There’s an old parable in the Buddhist tradition that begins with Buddha and one of his disciples walking through the woods on a warm afternoon. Tired and thirsty, they stop to rest, and Buddha asks the disciple to get him a cup of water from a nearby stream. Just as he arrives at the stream, an ox cart passes through it, clouding the water with mud and gravel. The disciple returns to Buddha and says, “My Lord. The water is cloudy and unfit to drink.”
Buddha tells the disciple to wait a moment and then return to the water. When he does, he finds it still cloudy. “Wait a little longer, and then go back,” Buddha instructs.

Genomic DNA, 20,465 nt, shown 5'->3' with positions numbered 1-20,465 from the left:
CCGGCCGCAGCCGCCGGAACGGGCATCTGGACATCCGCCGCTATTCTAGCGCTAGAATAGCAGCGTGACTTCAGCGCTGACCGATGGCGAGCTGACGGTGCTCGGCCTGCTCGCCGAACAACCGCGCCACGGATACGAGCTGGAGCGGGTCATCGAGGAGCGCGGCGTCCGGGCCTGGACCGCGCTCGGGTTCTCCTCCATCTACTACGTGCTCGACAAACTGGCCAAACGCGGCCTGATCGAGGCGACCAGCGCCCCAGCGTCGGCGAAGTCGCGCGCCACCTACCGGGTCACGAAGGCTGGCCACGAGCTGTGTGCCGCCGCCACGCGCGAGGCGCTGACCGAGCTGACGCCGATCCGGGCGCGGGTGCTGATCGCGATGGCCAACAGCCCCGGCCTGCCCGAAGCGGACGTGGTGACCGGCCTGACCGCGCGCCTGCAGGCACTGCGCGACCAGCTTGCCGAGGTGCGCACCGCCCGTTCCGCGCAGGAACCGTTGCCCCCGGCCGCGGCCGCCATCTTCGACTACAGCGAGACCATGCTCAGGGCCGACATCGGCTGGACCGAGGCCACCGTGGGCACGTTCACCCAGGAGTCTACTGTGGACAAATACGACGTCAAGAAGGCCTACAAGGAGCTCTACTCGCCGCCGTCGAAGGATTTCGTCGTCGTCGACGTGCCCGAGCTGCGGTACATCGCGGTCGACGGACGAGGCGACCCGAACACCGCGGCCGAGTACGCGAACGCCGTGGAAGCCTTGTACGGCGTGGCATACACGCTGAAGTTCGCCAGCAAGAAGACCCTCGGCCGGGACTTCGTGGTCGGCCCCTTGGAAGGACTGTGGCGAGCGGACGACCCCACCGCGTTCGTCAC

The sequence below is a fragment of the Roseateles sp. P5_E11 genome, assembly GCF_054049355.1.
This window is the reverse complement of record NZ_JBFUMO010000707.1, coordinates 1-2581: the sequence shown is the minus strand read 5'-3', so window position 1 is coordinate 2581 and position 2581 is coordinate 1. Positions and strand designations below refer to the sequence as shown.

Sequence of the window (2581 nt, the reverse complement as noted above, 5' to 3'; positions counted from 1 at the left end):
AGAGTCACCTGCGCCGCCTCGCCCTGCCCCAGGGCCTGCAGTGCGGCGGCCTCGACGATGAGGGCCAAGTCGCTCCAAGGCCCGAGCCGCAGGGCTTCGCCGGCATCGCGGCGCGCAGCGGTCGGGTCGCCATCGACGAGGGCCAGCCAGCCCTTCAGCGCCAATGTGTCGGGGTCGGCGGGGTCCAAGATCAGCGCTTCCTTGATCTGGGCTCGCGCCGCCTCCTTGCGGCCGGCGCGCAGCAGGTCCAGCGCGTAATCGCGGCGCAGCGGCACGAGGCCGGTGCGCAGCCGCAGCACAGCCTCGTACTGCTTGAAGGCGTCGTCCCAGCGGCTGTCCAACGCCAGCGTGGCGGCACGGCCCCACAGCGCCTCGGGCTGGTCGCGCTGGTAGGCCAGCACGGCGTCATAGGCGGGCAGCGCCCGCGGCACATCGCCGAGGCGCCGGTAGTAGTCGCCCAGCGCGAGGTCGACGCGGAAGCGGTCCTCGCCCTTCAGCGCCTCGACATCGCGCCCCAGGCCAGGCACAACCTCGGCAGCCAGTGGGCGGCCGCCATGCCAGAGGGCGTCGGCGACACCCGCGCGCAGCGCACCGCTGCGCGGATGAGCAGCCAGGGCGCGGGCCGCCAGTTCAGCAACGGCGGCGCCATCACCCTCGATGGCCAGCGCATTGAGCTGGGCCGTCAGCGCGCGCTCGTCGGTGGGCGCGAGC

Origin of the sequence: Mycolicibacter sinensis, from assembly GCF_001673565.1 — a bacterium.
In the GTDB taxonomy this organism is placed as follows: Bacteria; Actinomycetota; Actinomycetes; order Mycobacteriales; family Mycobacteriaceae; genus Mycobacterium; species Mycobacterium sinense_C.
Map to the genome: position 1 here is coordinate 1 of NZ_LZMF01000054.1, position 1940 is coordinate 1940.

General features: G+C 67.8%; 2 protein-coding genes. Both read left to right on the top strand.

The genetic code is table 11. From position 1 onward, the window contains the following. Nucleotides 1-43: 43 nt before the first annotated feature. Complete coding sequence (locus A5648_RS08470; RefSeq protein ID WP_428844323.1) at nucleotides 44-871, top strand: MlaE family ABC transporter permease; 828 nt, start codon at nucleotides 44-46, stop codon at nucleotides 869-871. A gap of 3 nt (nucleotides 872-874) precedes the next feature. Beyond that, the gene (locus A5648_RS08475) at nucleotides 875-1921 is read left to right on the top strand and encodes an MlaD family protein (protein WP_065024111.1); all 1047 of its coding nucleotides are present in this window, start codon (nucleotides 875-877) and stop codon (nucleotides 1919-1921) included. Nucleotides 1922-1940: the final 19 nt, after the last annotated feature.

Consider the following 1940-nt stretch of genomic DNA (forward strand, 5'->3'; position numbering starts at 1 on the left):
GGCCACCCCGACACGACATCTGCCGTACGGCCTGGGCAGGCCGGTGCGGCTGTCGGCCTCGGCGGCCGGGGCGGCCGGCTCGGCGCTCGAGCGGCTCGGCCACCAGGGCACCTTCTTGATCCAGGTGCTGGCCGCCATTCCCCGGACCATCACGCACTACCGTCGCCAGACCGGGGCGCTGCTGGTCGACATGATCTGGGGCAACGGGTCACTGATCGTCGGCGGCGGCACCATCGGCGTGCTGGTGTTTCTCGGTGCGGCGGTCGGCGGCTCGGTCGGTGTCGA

This time, the mud and gravel has settled, and the water is clear. “You see,” Buddha says when the disciple returns with clean water, “Sometimes the water of the mind is clouded with bad thoughts. But when we remain patient and wait for them to pass, the mind becomes clear, just like this water.”
The message is straightforward and commonly taught to meditators today: when negative or distracting thoughts arise, simply notice them and let them go.
But Cheetah House, a nonprofit organization founded at Brown University in 2009, says it’s not that simple, and questions what happens when those thoughts are so negative, so intense, that they not only become unbearable, but risk irreparable harm to the meditator.
This assertion—that perhaps meditation isn’t as safe as most people assume—is at the center of a debate within the…